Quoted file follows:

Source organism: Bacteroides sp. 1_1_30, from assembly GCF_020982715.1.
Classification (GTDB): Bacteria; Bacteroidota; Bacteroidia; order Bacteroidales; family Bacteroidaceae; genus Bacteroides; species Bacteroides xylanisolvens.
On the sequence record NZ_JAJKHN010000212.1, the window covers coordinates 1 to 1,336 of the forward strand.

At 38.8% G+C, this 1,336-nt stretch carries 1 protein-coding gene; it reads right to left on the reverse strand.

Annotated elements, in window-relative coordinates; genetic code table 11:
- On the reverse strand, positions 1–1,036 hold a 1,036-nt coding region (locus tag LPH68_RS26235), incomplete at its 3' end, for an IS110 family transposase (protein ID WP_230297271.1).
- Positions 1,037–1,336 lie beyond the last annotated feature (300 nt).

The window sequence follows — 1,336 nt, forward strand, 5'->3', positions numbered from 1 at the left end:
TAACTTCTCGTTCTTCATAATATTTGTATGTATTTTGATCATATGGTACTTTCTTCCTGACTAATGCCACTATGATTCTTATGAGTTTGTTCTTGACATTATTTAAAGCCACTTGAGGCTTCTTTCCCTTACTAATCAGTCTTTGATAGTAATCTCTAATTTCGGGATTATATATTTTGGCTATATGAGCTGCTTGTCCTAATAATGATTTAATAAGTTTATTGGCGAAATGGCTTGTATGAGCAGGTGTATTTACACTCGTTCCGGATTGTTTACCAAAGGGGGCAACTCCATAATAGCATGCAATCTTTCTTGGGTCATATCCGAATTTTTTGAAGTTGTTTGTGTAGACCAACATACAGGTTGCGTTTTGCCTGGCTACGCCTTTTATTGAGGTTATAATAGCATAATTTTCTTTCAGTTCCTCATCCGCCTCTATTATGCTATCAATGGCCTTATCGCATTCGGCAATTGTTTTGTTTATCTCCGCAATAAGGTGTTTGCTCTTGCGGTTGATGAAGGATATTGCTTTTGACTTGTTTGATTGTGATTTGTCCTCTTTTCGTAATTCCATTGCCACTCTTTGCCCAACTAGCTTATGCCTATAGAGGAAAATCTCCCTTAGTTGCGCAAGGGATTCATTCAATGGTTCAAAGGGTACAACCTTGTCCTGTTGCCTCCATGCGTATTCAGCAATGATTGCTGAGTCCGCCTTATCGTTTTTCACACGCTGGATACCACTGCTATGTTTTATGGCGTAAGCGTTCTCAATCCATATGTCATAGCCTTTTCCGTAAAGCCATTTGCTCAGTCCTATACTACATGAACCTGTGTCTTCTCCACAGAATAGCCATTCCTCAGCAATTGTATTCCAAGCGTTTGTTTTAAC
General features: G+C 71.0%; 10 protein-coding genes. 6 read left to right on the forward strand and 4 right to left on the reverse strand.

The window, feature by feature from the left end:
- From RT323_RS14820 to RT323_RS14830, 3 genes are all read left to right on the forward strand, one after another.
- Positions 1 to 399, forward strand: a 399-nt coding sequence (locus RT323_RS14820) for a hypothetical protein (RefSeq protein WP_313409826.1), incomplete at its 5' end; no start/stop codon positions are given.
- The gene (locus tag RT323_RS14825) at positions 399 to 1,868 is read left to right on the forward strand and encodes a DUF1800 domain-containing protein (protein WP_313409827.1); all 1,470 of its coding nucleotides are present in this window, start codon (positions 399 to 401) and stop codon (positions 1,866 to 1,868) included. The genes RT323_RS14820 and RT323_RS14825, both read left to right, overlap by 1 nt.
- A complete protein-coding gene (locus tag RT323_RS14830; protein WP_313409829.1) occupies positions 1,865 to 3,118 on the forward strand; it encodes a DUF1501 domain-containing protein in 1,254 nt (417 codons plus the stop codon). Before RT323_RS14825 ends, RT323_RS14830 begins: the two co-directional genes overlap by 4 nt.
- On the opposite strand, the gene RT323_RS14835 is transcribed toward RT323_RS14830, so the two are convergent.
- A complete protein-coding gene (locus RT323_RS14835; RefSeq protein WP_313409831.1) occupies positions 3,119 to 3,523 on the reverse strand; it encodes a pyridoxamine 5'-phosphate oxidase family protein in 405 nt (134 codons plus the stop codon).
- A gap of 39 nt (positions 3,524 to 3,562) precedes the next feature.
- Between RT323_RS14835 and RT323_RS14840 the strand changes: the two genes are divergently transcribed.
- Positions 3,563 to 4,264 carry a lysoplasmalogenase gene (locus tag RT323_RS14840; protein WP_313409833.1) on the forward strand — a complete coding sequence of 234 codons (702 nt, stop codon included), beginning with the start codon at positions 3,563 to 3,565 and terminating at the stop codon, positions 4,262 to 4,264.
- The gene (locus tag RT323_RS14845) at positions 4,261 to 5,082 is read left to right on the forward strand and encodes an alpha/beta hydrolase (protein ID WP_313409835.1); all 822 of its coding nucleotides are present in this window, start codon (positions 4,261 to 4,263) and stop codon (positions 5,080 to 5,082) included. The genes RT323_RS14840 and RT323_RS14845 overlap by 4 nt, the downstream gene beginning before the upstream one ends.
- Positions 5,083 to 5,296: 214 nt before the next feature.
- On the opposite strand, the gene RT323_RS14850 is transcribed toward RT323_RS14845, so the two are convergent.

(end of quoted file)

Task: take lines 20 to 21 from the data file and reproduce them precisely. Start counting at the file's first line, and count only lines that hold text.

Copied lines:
- Positions 3,563 to 4,264 carry a lysoplasmalogenase gene (locus tag RT323_RS14840; protein WP_313409833.1) on the forward strand — a complete coding sequence of 234 codons (702 nt, stop codon included), beginning with the start codon at positions 3,563 to 3,565 and terminating at the stop codon, positions 4,262 to 4,264.
- The gene (locus tag RT323_RS14845) at positions 4,261 to 5,082 is read left to right on the forward strand and encodes an alpha/beta hydrolase (protein ID WP_313409835.1); all 822 of its coding nucleotides are present in this window, start codon (positions 4,261 to 4,263) and stop codon (positions 5,080 to 5,082) included. The genes RT323_RS14840 and RT323_RS14845 overlap by 4 nt, the downstream gene beginning before the upstream one ends.